In total, there are 12 weight divisions in the UFC, which includes eight divisions for men and four divisions for women. Therefore, the maximum number of undisputed champions at any given time is 12.

For a champion to have two titles at any given time, they will need to win the championship in one division and then either lose weight or gain weight to compete and win in another weight division.

The first fighter to ever hold two titles at the same time was Conor McGregor in 2016. McGregor became the undisputed champion in both the featherweight and lightweight divisions. For his two titles, he was awarded two belts.

Therefore, it is possible that the same fighter can become champion in multiple weight divisions, and therefore hold two championship belts at once.

There was initially some confusion over McGregor receiving his second belt, but this was later clarified and he did, indeed, receive two Classic Championship Belts.

In total, there have only been seven fighters to win championships in multiple weight divisions, but only four have held two titles at the same time. These double champions (or “champ champs”) are listed below.

Conor McGregor2016Featherweight Champion Lightweight Champion
Daniel Cormier2018Light Heavyweight Champion Heavyweight Champion
Amanda Nunes2018Bantamweight Champion Featherweight Champion
Henry Cejudo2019Flyweight Champion Bantamweight Champion

In the new Legacy Belt System, the champion is awarded one belt for each weight division, but will receive rubies on their belt for subsequent wins in those divisions.

In the old belt system, as mentioned previously, the champion would win another belt every time they were named champion. For example, prior to 2019, Amanda Nunes received a new belt for every title, totalling five belts. 

In the new legacy belt system, she has won three titles in the Bantamweight division and one in the featherweight. That’s a total of four titles, but she has been given two belts; one bantamweight belt with two rubies, and one featherweight belt.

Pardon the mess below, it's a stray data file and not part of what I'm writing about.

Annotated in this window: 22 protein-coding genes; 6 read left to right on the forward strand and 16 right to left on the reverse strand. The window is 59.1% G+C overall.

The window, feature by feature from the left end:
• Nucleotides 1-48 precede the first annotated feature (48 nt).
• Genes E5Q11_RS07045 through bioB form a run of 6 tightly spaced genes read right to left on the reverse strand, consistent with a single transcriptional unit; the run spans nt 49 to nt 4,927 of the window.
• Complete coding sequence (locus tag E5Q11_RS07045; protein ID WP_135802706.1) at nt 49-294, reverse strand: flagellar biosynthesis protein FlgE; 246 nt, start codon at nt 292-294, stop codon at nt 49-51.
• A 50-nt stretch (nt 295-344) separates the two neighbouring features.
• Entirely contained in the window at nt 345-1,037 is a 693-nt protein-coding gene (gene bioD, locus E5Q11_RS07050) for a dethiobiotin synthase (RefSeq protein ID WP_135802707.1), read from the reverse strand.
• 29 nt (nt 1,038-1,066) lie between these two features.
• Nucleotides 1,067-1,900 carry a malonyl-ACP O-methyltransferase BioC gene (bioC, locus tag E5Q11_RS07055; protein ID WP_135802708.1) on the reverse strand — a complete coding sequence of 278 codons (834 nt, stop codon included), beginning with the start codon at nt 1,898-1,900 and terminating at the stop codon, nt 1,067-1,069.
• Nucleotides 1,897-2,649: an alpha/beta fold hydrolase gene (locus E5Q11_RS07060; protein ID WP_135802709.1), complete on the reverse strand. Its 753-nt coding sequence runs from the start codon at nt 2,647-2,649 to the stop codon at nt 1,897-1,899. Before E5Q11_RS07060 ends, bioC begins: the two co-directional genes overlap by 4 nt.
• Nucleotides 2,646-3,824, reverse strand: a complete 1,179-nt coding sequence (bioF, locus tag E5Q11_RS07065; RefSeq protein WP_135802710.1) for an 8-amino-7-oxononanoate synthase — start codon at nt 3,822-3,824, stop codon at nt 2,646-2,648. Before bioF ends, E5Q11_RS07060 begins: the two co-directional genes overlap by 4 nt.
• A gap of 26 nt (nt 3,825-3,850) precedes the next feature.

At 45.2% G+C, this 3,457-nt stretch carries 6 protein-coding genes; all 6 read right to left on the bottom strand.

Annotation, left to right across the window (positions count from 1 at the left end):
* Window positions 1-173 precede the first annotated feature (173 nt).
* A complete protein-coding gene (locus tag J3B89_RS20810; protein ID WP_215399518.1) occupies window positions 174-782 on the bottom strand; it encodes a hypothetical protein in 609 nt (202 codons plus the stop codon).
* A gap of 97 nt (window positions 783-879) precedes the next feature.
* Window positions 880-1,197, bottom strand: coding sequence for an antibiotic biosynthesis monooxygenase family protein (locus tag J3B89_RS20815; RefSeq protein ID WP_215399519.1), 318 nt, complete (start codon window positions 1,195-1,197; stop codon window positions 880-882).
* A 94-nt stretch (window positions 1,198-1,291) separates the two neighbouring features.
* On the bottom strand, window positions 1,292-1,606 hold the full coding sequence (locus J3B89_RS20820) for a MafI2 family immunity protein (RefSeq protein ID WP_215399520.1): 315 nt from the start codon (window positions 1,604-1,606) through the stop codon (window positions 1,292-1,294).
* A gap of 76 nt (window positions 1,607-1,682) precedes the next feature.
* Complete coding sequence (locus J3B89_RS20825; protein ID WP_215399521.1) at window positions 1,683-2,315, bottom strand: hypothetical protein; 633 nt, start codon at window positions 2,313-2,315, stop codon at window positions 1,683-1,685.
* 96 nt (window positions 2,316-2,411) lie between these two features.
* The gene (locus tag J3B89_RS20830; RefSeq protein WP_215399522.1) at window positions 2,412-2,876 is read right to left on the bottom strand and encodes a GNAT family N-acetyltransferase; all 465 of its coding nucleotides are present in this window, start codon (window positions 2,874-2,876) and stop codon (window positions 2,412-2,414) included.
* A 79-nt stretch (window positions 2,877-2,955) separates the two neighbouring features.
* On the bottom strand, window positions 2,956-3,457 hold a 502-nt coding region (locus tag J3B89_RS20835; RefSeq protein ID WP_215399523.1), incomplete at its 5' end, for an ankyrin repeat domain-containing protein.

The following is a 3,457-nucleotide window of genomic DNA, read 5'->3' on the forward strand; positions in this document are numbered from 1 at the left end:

Another complication to the belt system is that it is possible for two UFC fighters to hold a title in the same weight division at the same time. This is made possible by what is known as the interim championship title.

The interim championship title is only created when the undisputed champion is on extended leave. This is often due to medical reasons, but there have been several different reasons over the years.

An interim champion will receive a belt for their victory, and then be given the opportunity to fight for the title of undefeated champion when the true champion returns. If they then lose the fight, they lose their interim champion title, but keep the belt they were awarded.

There have been some cases where interim champions have been upgraded to undisputed champion by default when the true champion has relinquished their title or had it stripped.

Who Holds the Most UFC Championship Belts?

Jon Jones holds the record for the most UFC championship titles, totalling 14 championships. These were all in the light heavyweight division.

However, like Amanda Nunes, Jones’ career has spanned across the two belt systems. He won his first 11 belts in the Classic Championship Belt System, whereas he won his last three titles in the Legacy Belt System.

Therefore Jones received 11 UFC belts prior to 2019 and then one Legacy Belt in 2019. His following two titles in 2019 and 2020 added two rubies to his current Legacy Belt. Therefore, in theory, Jon Jones owns 12 physical UFC belts.

Some of these were also interim belts, which look exactly the same as the belt of the undisputed champion. This is a controversial topic among fans, who believe the interim belts should be made to look different so they can be differentiated.

Regardless, if approaching the question from a technical perspective, it is actually George St-Pierre who owns the most physical UFC belts. St-Pierre won all 13 of his championship titles prior to the 2019 Legacy Belt System, meaning that he has a total of 13 Classic Championship Belts.

Overall, regardless of whether a champion won a Classic Championship Belt, Legacy Belt or Interim Belt, or lost their championship title, they will always be able to keep the physical UFC belts as a trophy for their victory.